I began woodturning like most woodturners, making bowl, lots of bowl. It had to be done on the lathe or I wasn’t interested in making it. Gradually, I began to look for ways to set my work apart from other woodturners. I started exploring bowls with handles and was surprised at how much I enjoyed the time spent carving. The bowls led to spoons and on to vessels. Now a very small percentage of my time that goes into a piece is spent on the lathe.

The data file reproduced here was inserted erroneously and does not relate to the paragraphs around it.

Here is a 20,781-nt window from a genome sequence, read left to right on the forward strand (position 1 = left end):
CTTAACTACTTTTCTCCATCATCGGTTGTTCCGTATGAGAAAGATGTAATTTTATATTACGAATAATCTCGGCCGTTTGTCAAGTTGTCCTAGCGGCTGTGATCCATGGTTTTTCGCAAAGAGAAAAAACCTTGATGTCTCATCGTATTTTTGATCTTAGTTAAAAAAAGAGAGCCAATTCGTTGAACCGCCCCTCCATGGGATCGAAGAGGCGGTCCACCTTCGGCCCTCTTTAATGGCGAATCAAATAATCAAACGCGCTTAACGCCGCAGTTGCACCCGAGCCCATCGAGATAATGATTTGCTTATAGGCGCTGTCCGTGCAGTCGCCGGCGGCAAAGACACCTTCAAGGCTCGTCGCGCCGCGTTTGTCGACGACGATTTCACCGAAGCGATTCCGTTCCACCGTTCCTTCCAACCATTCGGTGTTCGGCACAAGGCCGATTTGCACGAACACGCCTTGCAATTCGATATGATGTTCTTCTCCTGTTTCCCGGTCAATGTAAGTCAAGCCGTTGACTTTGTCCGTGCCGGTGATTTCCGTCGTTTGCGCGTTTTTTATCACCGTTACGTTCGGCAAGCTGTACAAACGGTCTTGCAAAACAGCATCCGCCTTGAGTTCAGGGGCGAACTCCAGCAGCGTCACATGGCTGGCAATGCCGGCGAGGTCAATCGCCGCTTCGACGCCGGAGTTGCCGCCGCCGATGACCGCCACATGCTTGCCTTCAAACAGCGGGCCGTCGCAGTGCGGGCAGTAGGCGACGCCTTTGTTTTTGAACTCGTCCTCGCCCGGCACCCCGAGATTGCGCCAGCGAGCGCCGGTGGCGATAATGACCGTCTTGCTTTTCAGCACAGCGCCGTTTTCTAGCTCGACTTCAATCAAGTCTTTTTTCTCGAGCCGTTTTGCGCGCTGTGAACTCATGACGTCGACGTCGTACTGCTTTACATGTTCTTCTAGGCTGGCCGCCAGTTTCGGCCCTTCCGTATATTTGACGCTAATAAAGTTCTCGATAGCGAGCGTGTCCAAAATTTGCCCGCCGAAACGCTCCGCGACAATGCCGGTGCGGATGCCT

I look at African and Oceanic art and find myself especially drawn to the ancestral altars in Benin, a small country on the eastern coast of Africa. These altars are covered with offerings of brass busts and ornately carved tusks to honor the dead, reminding me of my dresser top where I keep special objects and photos neatly arranged. These funerary relics influence the more formal ebonized vessels that I make. The carving of the intricate patterns is time consuming but is an important reference for me to the African artifacts. This embellishment also gives me more time with each piece – making it more personal.